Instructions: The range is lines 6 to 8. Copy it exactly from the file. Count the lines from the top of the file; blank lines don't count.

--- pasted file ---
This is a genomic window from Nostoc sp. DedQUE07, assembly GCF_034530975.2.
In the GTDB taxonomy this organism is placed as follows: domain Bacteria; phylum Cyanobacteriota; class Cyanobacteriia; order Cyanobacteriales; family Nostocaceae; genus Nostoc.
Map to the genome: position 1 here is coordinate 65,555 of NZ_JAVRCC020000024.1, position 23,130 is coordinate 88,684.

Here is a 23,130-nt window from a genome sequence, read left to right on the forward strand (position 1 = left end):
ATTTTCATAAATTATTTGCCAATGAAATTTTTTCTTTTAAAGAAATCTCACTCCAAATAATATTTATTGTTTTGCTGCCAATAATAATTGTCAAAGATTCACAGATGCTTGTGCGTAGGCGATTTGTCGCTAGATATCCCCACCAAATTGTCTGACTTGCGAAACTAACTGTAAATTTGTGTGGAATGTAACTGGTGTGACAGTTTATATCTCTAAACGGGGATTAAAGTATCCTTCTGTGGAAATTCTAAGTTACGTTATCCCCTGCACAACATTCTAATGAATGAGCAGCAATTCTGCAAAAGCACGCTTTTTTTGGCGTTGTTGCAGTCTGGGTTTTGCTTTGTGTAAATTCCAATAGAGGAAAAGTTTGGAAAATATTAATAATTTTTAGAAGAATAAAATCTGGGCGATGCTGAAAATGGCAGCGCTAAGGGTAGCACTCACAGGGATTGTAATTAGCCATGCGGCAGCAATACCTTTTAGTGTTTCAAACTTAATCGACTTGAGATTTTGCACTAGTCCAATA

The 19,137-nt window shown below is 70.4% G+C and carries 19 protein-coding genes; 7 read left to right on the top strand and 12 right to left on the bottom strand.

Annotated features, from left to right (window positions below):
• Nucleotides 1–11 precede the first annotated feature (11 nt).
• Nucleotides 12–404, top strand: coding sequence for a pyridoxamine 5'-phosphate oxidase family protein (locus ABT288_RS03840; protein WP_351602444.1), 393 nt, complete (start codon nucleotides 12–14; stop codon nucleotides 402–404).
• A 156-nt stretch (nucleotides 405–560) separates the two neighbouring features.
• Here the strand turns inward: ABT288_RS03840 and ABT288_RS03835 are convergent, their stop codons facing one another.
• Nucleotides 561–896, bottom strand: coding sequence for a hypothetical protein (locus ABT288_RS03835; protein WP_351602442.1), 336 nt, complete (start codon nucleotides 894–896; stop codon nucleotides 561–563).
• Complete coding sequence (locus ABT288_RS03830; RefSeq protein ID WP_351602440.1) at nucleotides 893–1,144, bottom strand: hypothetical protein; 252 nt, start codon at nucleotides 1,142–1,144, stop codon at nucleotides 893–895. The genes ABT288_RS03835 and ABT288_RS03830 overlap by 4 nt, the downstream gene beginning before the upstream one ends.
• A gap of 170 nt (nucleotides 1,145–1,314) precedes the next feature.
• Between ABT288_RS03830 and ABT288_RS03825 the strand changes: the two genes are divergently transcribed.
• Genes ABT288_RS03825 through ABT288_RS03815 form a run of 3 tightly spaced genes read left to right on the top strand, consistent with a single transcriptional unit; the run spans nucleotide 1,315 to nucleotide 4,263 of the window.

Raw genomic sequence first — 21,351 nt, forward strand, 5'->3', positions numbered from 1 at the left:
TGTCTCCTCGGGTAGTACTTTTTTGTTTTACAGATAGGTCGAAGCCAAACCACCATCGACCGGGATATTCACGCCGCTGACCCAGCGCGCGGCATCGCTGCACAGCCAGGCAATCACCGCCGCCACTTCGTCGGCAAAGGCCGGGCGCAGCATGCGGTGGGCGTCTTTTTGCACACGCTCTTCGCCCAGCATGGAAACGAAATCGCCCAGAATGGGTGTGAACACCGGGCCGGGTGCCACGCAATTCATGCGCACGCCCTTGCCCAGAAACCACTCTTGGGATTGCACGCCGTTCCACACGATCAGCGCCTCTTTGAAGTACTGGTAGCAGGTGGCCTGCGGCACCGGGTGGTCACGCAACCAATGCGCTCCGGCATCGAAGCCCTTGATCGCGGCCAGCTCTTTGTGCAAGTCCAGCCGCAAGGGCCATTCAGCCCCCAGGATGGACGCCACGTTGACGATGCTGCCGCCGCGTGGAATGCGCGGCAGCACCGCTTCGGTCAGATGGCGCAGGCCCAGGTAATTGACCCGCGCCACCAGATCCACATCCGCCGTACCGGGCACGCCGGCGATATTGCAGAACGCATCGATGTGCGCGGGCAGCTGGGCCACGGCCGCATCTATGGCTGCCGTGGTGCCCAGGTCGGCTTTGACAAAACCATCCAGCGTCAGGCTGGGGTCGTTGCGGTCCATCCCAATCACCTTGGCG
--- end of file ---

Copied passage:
The 19,137-nt window shown below is 70.4% G+C and carries 19 protein-coding genes; 7 read left to right on the top strand and 12 right to left on the bottom strand.

Annotated features, from left to right (window positions below):
• Nucleotides 1–11 precede the first annotated feature (11 nt).